Nope, that's intentionally. The equities still use the total regular prize pool as 100%, so including bounty equity you get a total of 100% + players x bounty%.
08-21-2016 , 04:48 PM
well thats not good, because it screws up all the EVdiffs of the hands. i look at EVdiff of the hand to judge how bad or good the push is, using positive/negative edges for big/short stacks, how am i to do that now if the numbers are completely different from 5year expierience 0_0
08-21-2016 , 05:11 PM
It's fairly trivial to convert back though.

e.g. for (2.38+2.38+0.24) 6max you mentioned earlier you will have an additional 16.6% for each remaining player, so with 3 left you have 100% + 3x16.6% = 150% total; simply divide the displayed equities by 1.5 (-33%) and you get the values in comparison to the total remaining prize pool.

The alternative would be to use 100% for the total prizes still to be awarded, but that will screw with users who want to easily convert to \$.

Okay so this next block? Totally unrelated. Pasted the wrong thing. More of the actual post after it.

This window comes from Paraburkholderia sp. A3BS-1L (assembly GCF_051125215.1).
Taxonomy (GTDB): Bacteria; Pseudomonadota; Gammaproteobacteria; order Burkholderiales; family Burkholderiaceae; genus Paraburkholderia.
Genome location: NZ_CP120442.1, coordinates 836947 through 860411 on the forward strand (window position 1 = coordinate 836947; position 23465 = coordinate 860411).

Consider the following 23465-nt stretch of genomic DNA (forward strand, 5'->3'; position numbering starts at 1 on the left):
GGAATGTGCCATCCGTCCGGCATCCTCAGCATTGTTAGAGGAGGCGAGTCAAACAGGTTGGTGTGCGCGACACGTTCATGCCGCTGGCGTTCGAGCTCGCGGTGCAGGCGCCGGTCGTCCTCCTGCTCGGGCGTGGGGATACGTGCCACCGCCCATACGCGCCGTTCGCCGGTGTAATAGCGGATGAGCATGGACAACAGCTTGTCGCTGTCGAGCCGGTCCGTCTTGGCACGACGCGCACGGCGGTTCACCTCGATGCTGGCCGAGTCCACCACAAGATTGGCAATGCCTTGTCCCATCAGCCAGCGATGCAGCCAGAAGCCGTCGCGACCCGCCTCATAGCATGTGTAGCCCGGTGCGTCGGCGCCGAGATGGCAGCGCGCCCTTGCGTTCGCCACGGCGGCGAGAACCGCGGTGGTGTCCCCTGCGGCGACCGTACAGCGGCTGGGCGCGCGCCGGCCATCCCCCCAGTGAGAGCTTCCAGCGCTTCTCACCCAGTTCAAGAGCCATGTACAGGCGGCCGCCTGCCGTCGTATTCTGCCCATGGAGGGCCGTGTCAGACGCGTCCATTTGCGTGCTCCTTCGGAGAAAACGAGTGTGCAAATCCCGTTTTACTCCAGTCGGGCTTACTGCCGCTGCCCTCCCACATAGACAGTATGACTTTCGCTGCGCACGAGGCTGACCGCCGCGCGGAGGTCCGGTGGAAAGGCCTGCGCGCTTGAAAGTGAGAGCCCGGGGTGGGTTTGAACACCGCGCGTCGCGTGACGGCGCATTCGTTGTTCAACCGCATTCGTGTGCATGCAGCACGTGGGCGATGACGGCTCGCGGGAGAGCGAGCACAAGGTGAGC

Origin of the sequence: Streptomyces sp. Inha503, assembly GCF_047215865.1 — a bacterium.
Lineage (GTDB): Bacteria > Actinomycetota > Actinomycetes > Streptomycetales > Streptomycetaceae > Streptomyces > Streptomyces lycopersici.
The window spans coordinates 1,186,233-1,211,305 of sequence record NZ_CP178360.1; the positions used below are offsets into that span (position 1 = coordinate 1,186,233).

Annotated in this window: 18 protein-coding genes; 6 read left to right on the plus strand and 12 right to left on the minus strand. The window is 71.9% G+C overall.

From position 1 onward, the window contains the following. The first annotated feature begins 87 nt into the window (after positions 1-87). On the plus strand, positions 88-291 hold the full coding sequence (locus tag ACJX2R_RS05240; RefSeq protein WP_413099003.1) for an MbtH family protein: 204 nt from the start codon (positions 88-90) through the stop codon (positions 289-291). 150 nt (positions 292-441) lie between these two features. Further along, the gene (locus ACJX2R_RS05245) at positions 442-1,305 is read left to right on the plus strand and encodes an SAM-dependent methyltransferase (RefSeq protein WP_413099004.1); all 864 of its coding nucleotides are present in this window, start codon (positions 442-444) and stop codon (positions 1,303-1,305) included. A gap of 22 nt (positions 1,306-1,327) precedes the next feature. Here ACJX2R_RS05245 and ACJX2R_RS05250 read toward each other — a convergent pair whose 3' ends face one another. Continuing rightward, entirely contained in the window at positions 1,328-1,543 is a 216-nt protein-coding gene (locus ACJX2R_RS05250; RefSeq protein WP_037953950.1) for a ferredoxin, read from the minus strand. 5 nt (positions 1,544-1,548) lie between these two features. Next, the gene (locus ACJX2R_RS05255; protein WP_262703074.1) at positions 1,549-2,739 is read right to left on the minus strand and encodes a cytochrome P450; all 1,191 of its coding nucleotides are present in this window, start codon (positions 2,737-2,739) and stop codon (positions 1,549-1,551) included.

08-22-2016 , 09:22 AM
why ucan convert to \$ when the sum is not 100% and cannot when its 100? O_O when its 100 u just multiplay diff of the hand to prize pool
08-22-2016 , 09:27 AM
also its not obvious why would you need to see \$ anyway. u play mix of differenet buyins for exapmle i play 5 / 10 /25 why would u need \$?? 0_0 its buyin dependant
08-22-2016 , 09:29 AM
I didn't mean "screw" as in "not possible". Of course you can still convert to \$, it's just slightly more complicated than multiplying with a fixed \$ amount since you need to take care of the # players remaining. It's still quite trivial to convert to \$, and it's also trivial to convert to 100% eqdiffs in the current version.

Regardless of the choice of display some users end up with some slightly increased complexity to get the numbers they prefer. I believe the group of users relying on "constant eq% sum" is considerably smaller than the \$-conversion crowd, but I'm happy to change the display or make this configurable if it turns out to be a problem.

PS: And I completely agree that \$-conversions are not a great idea in general, that doesn't change the fact that loads of users do them anyway
PPS: We can further discuss this via pm or email, it really doesn't add anything to the KO model discussion.

Last edited by plexiq; 08-22-2016 at 09:42 AM.
08-22-2016 , 06:36 PM